Well, how did a “bastard, orphan, son of a whore and a
Scotsman, dropped in the middle of a forgotten spot
In the Caribbean by providence, impoverished, in squalor,
Grow up to be a hero and a scholar?”
The best answer that we have to this question, posed at the opening of Lin-Manuel Miranda’s Broadway hit Hamilton, is that Alexander Hamilton was a man of rare intellectual gifts, determination, and, in particular, extraordinary rhetorical abilities. Hamilton first came to public notice at the age of seventeen when a letter to his father describing a hurricane on St. Croix was published in a local newspaper. The account was so vivid and remarkable that businessmen on the island raised money to send Hamilton to the mainland to get the kind of formal education that was impossible in the Caribbean. Hamilton went first to a boarding school in Elizabeth, New Jersey, and then to King’s College in New York City (the ancestor of Columbia University).
Hamilton rose quickly, seizing his opportunity with the start of the American Revolutionary War to join the militia in New York, and to write on behalf of the colonists. He became George Washington’s private secretary, drafting Washington’s correspondence during the war, writing his speeches and orders. After the war, he became a lawyer in New York City, and founded the Bank of New York. Hamilton was drawn back into public life when a meeting was called at Annapolis to try to improve trade between the states, which were functioning much as independent countries, setting up tariffs and trade barriers. It was Hamilton who proposed and drafted the resolution that called for a full Constitutional convention to replace the Articles of Confederation, which many realized at this point were clearly not working. Although he did not participate much in the Constitutional Convention in the summer of 1787, he was a supporter of a strong, centralized Federal government that would have the ultimate authority over the laws and economic policies of the still-young United States.
Hamilton’s most famous public writings are in the essay series called the Federalist. Modeled, as so many eighteenth-century periodicals were, on Addison and Steele’s The Spectator, the Federalist was, like its predecessor, written by a small group of writers: Hamilton, John Jay, and James Madison, all of whom would publish under an eidelon, the common name “Publius.” The essays, published originally in New York city newspapers from October 27, 1787 to August 16, 1788 and immediately issued in a separate printed volume, joined in a vigorous debate about whether New York should ratify the recently-passed U. S. Constitution. Many elite New Yorkers were openly skeptical, and the Federalist was designed to sway opinion in the direction of ratification. The essays were published anonymously, and it was only in recent decades that the authorship of individual issues has been determined. Of the eighty-five issues, Hamilton was responsible for fifty one; Madison for twenty six, and the rest were written by Jay (who had fallen ill and was unable to participate after the first few issues). The Federalist lays out the theory behind the Constitution, and remains one of the most rigorous works of political theory written in English.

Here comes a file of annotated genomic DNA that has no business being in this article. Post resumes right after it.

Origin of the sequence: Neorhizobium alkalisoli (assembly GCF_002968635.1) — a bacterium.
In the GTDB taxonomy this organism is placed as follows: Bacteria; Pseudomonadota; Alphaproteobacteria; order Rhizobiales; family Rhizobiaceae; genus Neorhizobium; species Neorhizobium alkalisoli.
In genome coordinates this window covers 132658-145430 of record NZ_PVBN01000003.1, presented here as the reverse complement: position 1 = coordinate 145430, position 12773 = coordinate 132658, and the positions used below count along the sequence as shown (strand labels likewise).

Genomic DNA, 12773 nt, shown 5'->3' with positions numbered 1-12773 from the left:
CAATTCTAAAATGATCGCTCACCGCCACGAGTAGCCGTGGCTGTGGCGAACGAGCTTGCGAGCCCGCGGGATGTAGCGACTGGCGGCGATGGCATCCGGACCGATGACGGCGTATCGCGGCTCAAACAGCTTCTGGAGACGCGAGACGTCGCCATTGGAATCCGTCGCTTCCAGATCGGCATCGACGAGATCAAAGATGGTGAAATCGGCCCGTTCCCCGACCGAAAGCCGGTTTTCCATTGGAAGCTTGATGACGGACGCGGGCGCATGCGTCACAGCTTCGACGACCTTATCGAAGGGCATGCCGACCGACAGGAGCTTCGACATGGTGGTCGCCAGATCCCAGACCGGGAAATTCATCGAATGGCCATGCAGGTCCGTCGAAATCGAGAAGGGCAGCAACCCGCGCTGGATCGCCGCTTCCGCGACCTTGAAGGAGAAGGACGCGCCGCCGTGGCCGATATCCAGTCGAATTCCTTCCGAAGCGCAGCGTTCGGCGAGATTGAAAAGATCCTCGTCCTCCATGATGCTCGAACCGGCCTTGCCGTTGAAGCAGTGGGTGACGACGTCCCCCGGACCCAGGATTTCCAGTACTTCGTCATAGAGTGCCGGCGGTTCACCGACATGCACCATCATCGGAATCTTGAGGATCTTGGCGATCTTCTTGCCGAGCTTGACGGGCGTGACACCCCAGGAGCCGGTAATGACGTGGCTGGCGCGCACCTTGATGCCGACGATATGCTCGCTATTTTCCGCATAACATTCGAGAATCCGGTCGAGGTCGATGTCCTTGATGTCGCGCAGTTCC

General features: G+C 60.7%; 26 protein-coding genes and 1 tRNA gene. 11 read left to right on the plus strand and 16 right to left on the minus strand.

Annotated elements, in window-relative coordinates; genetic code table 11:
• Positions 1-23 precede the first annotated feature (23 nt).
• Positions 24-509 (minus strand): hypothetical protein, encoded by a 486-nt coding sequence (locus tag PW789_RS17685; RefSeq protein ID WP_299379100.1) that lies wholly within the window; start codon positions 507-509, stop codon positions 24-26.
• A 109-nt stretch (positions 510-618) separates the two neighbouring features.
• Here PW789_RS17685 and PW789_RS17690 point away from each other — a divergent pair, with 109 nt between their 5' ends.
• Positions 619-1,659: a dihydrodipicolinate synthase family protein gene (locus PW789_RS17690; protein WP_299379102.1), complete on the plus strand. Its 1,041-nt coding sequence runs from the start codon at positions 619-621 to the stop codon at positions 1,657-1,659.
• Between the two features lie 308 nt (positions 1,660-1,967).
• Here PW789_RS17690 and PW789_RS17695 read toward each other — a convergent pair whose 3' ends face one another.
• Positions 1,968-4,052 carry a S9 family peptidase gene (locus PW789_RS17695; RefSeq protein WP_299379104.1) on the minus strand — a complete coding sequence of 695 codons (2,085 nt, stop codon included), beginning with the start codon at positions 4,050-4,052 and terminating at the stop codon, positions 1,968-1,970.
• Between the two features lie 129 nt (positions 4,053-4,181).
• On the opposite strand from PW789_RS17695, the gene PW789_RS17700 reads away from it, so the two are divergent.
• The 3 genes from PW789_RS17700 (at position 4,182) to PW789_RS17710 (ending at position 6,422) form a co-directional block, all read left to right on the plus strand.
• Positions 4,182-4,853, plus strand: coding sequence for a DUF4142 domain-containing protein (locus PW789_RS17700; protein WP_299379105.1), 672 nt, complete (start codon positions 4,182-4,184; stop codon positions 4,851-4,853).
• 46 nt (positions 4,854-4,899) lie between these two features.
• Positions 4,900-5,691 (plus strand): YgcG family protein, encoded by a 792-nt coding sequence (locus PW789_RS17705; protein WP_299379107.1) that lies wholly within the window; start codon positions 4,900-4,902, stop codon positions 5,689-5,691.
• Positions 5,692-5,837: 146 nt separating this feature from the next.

Hamilton became the first Treasury Secretary, serving under George Washington, a position that entailed an enormous amount of responsibility, given that the Federal government’s first order of business was to figure out how to retire the enormous debts accrued by the states during the Revolutionary War. Hamilton had the U. S. Government accept responsibility for those debts, a controversial move that proved to be the correct one, freeing individual states up from servicing the debts on their own, and establishing the nation’s credit in international markets. Hamilton died in a famous duel with Aaron Burr, a one-time friend and long-time rival. There was a lot of bad blood between the two by this time, but in the moment Burr was angry that Hamilton had written against him when Burr was running for governor of New York. The duel took place on July 11, 1804 in Weehawken, New Jersey, across the Hudson from New York City. Because he died relatively young–decades before his contemporaries Thomas Jefferson or John Adams (he had complicated relationships with both of them as well), and because he never served as President himself, Hamilton was for a long time a somewhat neglected member of the founding generation of the U. S. governing class. In recent years, scholars have given new attention to Hamilton’s skills in setting up so many of the institutions of the Federal government and his his rhetorical gifts. The 2005 publication of Ronald Chernow’s biography Alexander Hamilton and the subsequent musical based on it by Lin-Manuel Miranda have brought Hamilton to a new kind of popular attention and prominence.